28th Horvitz Scholar-in-Residence Series
75 Since ’45: The Holocaust & Its Enduring Legacy
with Dr. Hanna Yablonka of Ben-Gurion University
Feb 9–23, 2020
The war was over on May 8, 1945, but what lies between V-E Day and Liberation? Where does the Holocaust really end, and how and why did it become an epoch changing event? This series will dwell on “the day after” from the Jewish perspective and no less from the human perspective.
We will ask and answer questions of historical, ethical, judicial and social nature, weaving in memory, commemoration and narratives. A major focus will be on the survivors of the Holocaust and their inspiring decisions, actions and lessons in the 75 years since liberation.
FREE* I Advanced Registration Requested
Lectures and Mini Courses
75 Since ’45: The Holocaust & Its Enduring Legacy
Sunday, Feb 9 | 4:00 PM
The war was over on May 8, 1945, but what lies between V-E Day and Liberation? Given all the postwar challenges, where does the Holocaust really end, and what has been its long term effect on the fate of the Jewish people in the 75 years since?
MINI COURSE I, PARTS 1 & 2
The Holocaust and Jurisdiction
Monday & Tuesday, Feb 10 & 11 | 7:30 PM
Using the lens of the Nuremberg Trial as well as a few others, this course will examine the changing perception of the Holocaust over time and how it affected legislation as well as jurisdiction.
The Days After the Holocaust: A Historical Profile
Thursday, Feb 13 | 7:30 PM
ALTERNATE LOCATION: Holocaust Museum Houston
This lecture will follow the chronology, state of mind, essential and existential questions and big decisions faced by the Jewish people after the Holocaust.
YOM LIMMUD LECTURE
The Holocaust: Essence, Significance, Aftermath
Sunday, Feb 16 | 10:15 AM
ALTERNATE LOCATION: Congregation Beth Israel
The Shoah (Holocaust) is considered an epoch-changing event. However, its definition has never been collectively agreed upon. What do we mean when we say Shoah? How did something like this happen in the center of Europe? Is it a unique event in history? What lessons have we learned?
$10 Lecture | $20 Lecture & Lunch
HEBREW SPEAKING PROFESSIONALS ORGANIZATION (HSPO) LECTURE
ילדים בסדר גמור
The Collective Biography of the First Generation of Native-Born Israelis
Sunday, Feb 16 | 4:00 PM
This lecture will be IN HEBREW.
Using her latest book, Dr. Yablonka will speak about the first Jewish children to be born into a Jewish state as part of the majority. Was it a generation of redemption? Or just the Jewish ‘baby boomers’?
MINI COURSE II, PARTS 1 & 2
Shaping Holocaust Memory in Israel, 1945-2020
Monday & Tuesday, Feb 17 & 18 | 7:30 PM
This course will address the dynamic memory of the Holocaust in Israel: what were the major turning points, and how have they changed over the years? How does this memory reflect the changes in historical circumstances as well as those in Israel’s social fabric?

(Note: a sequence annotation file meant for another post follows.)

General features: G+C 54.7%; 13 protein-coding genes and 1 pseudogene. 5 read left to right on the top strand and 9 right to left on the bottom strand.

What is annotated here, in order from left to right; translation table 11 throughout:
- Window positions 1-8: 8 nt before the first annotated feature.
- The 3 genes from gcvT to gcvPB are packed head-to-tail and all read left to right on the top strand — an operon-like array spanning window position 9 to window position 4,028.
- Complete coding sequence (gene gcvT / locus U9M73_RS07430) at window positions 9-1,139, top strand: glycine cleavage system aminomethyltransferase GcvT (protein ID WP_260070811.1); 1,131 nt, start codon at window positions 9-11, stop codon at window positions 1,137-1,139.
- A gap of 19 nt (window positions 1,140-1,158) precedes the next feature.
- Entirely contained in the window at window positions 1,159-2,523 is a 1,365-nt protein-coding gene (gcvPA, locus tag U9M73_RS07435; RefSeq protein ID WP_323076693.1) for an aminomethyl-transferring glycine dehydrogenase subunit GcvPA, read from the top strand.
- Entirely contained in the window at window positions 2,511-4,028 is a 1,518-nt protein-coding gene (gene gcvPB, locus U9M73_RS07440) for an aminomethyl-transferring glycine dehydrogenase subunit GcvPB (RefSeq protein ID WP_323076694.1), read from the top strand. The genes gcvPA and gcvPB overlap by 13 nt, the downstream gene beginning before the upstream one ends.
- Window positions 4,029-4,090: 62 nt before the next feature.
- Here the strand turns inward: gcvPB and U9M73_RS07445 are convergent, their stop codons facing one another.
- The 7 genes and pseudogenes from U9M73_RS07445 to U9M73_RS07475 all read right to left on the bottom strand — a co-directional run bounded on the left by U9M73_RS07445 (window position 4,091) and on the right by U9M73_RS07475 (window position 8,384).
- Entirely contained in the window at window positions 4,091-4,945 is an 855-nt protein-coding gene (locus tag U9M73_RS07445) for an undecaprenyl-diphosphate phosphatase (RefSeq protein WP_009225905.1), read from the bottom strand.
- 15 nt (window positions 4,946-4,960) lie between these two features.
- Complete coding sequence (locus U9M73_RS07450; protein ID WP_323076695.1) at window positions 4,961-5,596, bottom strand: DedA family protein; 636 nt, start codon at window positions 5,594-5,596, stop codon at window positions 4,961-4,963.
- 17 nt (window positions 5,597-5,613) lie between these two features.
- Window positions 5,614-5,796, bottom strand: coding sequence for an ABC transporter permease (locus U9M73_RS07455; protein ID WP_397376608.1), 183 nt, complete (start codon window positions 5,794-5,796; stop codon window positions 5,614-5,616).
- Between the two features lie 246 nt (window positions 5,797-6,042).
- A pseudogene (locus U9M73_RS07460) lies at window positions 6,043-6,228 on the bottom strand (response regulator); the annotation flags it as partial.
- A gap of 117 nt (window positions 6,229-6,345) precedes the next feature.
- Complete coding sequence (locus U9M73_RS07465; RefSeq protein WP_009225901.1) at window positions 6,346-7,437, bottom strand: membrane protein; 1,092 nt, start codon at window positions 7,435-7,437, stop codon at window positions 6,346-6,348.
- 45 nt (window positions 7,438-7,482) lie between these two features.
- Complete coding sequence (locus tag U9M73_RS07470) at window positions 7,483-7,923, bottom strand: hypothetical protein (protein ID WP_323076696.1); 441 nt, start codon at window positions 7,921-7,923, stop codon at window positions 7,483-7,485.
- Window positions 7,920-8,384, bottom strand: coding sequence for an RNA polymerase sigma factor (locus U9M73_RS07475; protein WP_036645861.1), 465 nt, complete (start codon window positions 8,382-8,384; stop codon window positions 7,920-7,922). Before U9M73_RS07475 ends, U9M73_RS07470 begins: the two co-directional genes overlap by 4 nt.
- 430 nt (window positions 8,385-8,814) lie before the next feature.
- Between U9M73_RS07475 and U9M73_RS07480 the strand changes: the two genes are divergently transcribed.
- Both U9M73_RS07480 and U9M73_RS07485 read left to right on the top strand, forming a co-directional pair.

RICE UNIVERSITY PROGRAM IN JEWISH STUDIES LECTURE
Mizrahi Jews & The Holocaust
Wednesday, Feb 19 | 4:00 PM
ALTERNATE LOCATION | Rice University, 6100 Main St
As the Holocaust has become a pivotal element in Israeli and Jewish identity, it seems crucial to ask how the Mizrahi Jews—Jews of North African and Middle Eastern descent—connect to it. What is their place in the collective memory?
Survivors of the Holocaust: Myth and Reality
Wednesday, Feb 19 | 7:30 PM
How do we define who is a “survivor”? What was the survivors’ collective image and who are they as individuals? Last but not least, what legacy do they leave for us?
DOCUJEWS FILM & DISCUSSION
The Trial of Adolf Eichmann
Thursday, Feb 20 | 7:30 PM
Sixty years after the capture of Eichmann, Dr. Yablonka will present this important film and offer reflections about his trial in Jerusalem, a subject of one of her books. The main issues concerning the trial are: its impact on memory and discourse, the question of what is evil and the significance of the trial being held in Jerusalem.
$12.50 Member | $17.50 Public
The Legacy of the Holocaust: Where Do We Go From Here?
Sunday, Feb 23 | 4:00 PM
What legacy has the Holocaust left us, and who is responsible for ensuring its continuity? What are the challenges facing Holocaust remembrance as the survivors become fewer and fewer in number and anti-Semitism is on the rise in the U.S. and Europe? Where do we go from here?
About the Presenter
Dr. Hanna Yablonka teaches in the History Department at Ben-Gurion University of the Negev and was also the founder and Chair of their Israel Studies Department. Her research has focused on the cultural and social impact of the Shoah (Holocaust) on Israeli society, and she has authored and edited many articles and books on these subjects.
Dr. Yablonka is currently a member of the Yad Vashem Council, Chair of Governors of the Memorial Museum of Hungarian Speaking Jewry in Safed and Chief Historian of the Ghetto Fighters’ House, Itzhak Katznelson Holocaust and Jewish Resistance Heritage Museum in the Galilee.
For more information please contact Rabbi Samantha Safran at firstname.lastname@example.org or 713.595.8163.
|This program is made possible in part by a grant from Humanities Texas,
a state affiliate of the National Endowment for the Humanities